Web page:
Although Hartog's work tends to ignore class, he is particularly attuned to the broader issues of how law is created and how it metamorphosizes, issues with which Basch is not particularly concerned. For Hartog, the "law" is constantly in flux and contested, making legal mega-narratives specious. Hartog rejects the school of jurisprudence that views law as covert political theory, seeking to "reveal the masked ideological assumptions and goals of the judges" (Hartog, p. 4). Instead, he views law as less coherent in which all the players -- judges, attorneys, juries, treatise writers, casebook editors, academics, litigants, and social critics -- are in constant dialogue with one another, making and re-making the law. Indeed what Hartog finds so unique in American law is the willingness of legal participants to experiment and improvise.
Yet if some of the most brilliant moments in Hartog's work come from his sophisticated jurisprudential arguments, the uniqueness of Basch's work lies in her analysis of the cultural and political understanding and ramifications of divorce. Basch sets the ground for American divorce with the closure of the American Revolution, arguing that divorce, revolution, self-government, and political liberty were inherently connected. Basch writes, "No sooner, it seems, did Americans create a rationale for dissolving the bonds of empire than they set about creating rules for dissolving the bonds of matrimony" (Basch, p. 21). Where the legitimacy of the new state rested upon consent, so too did marriage; where the Revolution severed a sacred contract, so too did divorce. In this post-revolutionary period, women gained an unprecedented ability to end marriages and Basch argues that at least some of the founding generation, such as Thomas Jefferson and Thomas Paine, supported liberal divorce laws as a crucial component of American liberty.
By intensely focusing on divorce, Basch is able to extract nuances that Hartog's broader narrative does not. For example, Basch closely examines legislative petitions for divorce. In doing so, she derives two important conclusions. First whereas the grounds upon which courts could grant divorces were often limited, early nineteenth-century legislatures were not so limited and may have provided a sort of safety valve. Yet wealth and political power were often a prerequisite for securing a successful legislative divorce. In the Jacksonian period, legislative divorces began to be viewed with suspicion as circumventing the rule of law and providing legislative favoritism to those with wealth and power. Yet Basch also discovers that at times entire communities became involved in petitioning a legislature for a couple's divorce. These community petitions demonstrate that divorce was often literally a public affair, collapsing the distinction between public and private, and demonstratingthat a court-focused adversarial narrative was not the only way in which the story of divorce unfolded.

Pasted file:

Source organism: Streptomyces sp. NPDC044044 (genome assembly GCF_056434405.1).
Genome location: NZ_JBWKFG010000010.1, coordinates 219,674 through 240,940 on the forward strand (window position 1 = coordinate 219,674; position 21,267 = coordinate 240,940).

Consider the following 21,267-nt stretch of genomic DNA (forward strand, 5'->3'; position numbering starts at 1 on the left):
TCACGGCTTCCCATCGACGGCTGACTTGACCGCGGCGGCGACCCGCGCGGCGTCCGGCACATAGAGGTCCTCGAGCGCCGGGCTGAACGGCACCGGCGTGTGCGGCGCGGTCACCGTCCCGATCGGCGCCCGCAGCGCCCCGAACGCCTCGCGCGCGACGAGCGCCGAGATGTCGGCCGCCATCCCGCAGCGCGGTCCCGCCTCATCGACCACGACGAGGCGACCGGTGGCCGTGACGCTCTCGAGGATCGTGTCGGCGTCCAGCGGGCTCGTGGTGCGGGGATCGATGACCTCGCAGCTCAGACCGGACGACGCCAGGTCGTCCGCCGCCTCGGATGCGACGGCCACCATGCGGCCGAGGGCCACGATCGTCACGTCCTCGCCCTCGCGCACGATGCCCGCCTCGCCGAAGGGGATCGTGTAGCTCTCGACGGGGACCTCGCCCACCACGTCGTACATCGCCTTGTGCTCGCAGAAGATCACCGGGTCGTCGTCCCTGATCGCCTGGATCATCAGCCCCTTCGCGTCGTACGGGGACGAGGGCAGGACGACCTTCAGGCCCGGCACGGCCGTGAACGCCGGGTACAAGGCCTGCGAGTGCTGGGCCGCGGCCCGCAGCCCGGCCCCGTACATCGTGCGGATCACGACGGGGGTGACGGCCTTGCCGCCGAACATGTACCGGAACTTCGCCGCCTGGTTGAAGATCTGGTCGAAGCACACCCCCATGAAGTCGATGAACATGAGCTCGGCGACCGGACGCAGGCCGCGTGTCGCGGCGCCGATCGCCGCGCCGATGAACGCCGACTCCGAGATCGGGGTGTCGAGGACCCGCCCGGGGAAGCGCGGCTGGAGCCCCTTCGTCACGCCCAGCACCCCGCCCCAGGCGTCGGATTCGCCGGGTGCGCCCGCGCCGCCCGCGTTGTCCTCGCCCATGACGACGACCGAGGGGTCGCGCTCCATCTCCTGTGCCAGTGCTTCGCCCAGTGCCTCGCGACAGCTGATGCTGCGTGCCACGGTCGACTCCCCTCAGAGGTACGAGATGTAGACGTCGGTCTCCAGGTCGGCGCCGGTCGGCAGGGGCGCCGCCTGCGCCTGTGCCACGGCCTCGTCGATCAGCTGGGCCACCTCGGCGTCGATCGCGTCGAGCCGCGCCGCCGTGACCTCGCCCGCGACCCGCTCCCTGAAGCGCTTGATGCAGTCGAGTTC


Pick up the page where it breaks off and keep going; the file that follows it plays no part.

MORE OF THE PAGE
Hartog might argue that Basch's focus on divorce fails to reveal how marital disruption was lived and experienced, for he argues that separation not divorce was central to the way in which couples responded to unhappy unions and the law, in turn, responded to them. Yet, the law seldom recognized a status of separation. Rather as Hartog theorizes, separation was a couple asserting its freedom in the interstices of law and that "[e]nough people separated so that separation became the crucial practice through which the legal culture of marriage in America developed" (Hartog, p. 32). Hartog emphasizes that whether or not the law recognized separation, courts were powerless to force unhappy couples to live together as man and wife. Thus, Hartog points to a complicated dialectical relationship between the ways in which people lived and the development of legal rules. In doing so, he closely examines the legal questions invoked by separations such as whether such couples were still legally bound by their marital duties and identities. Hartog is at his best when he is able to maintain the complexity and tension between law and the material conditions of lived lives. In this space of ambiguity, Hartog's creativity as a legal scholar and historian is astounding.